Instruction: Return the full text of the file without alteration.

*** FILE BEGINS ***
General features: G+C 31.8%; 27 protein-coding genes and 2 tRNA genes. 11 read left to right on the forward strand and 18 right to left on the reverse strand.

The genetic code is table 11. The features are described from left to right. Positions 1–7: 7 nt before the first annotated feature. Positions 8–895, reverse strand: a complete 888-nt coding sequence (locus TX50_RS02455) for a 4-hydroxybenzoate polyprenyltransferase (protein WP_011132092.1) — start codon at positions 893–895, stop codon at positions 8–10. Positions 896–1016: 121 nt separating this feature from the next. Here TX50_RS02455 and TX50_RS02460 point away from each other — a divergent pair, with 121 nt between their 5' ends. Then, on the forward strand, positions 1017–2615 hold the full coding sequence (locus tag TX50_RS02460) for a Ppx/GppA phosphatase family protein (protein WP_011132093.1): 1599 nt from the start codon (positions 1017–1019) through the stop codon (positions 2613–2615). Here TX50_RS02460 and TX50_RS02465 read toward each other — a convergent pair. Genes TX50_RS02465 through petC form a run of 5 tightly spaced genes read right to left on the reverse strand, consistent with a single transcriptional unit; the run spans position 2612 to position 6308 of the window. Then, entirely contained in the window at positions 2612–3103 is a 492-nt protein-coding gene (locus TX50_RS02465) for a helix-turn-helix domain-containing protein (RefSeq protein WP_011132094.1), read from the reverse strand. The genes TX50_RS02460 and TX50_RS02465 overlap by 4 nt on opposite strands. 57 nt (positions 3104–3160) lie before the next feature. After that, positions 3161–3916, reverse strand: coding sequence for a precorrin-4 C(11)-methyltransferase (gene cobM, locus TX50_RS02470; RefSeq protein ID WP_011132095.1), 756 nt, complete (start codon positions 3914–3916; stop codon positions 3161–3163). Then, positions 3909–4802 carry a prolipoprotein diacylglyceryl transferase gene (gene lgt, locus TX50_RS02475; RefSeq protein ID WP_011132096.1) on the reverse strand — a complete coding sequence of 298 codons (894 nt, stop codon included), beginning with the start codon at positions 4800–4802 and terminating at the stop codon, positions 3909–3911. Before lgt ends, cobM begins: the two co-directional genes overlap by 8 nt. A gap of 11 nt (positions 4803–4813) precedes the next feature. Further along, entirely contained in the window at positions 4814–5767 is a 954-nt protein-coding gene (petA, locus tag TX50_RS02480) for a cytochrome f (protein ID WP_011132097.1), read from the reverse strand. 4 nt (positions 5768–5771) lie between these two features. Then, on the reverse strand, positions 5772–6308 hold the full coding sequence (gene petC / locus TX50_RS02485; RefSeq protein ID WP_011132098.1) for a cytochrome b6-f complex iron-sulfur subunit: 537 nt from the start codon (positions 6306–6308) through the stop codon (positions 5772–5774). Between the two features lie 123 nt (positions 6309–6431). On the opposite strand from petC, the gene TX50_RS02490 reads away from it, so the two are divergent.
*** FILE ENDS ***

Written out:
General features: G+C 31.8%; 27 protein-coding genes and 2 tRNA genes. 11 read left to right on the forward strand and 18 right to left on the reverse strand.

The genetic code is table 11. The features are described from left to right. Positions 1–7: 7 nt before the first annotated feature. Positions 8–895, reverse strand: a complete 888-nt coding sequence (locus TX50_RS02455) for a 4-hydroxybenzoate polyprenyltransferase (protein WP_011132092.1) — start codon at positions 893–895, stop codon at positions 8–10. Positions 896–1016: 121 nt separating this feature from the next. Here TX50_RS02455 and TX50_RS02460 point away from each other — a divergent pair, with 121 nt between their 5' ends. Then, on the forward strand, positions 1017–2615 hold the full coding sequence (locus tag TX50_RS02460) for a Ppx/GppA phosphatase family protein (protein WP_011132093.1): 1599 nt from the start codon (positions 1017–1019) through the stop codon (positions 2613–2615). Here TX50_RS02460 and TX50_RS02465 read toward each other — a convergent pair. Genes TX50_RS02465 through petC form a run of 5 tightly spaced genes read right to left on the reverse strand, consistent with a single transcriptional unit; the run spans position 2612 to position 6308 of the window. Then, entirely contained in the window at positions 2612–3103 is a 492-nt protein-coding gene (locus TX50_RS02465) for a helix-turn-helix domain-containing protein (RefSeq protein WP_011132094.1), read from the reverse strand. The genes TX50_RS02460 and TX50_RS02465 overlap by 4 nt on opposite strands. 57 nt (positions 3104–3160) lie before the next feature. After that, positions 3161–3916, reverse strand: coding sequence for a precorrin-4 C(11)-methyltransferase (gene cobM, locus TX50_RS02470; RefSeq protein ID WP_011132095.1), 756 nt, complete (start codon positions 3914–3916; stop codon positions 3161–3163). Then, positions 3909–4802 carry a prolipoprotein diacylglyceryl transferase gene (gene lgt, locus TX50_RS02475; RefSeq protein ID WP_011132096.1) on the reverse strand — a complete coding sequence of 298 codons (894 nt, stop codon included), beginning with the start codon at positions 4800–4802 and terminating at the stop codon, positions 3909–3911. Before lgt ends, cobM begins: the two co-directional genes overlap by 8 nt. A gap of 11 nt (positions 4803–4813) precedes the next feature. Further along, entirely contained in the window at positions 4814–5767 is a 954-nt protein-coding gene (petA, locus tag TX50_RS02480) for a cytochrome f (protein ID WP_011132097.1), read from the reverse strand. 4 nt (positions 5768–5771) lie between these two features. Then, on the reverse strand, positions 5772–6308 hold the full coding sequence (gene petC / locus TX50_RS02485; RefSeq protein ID WP_011132098.1) for a cytochrome b6-f complex iron-sulfur subunit: 537 nt from the start codon (positions 6306–6308) through the stop codon (positions 5772–5774). Between the two features lie 123 nt (positions 6309–6431). On the opposite strand from petC, the gene TX50_RS02490 reads away from it, so the two are divergent.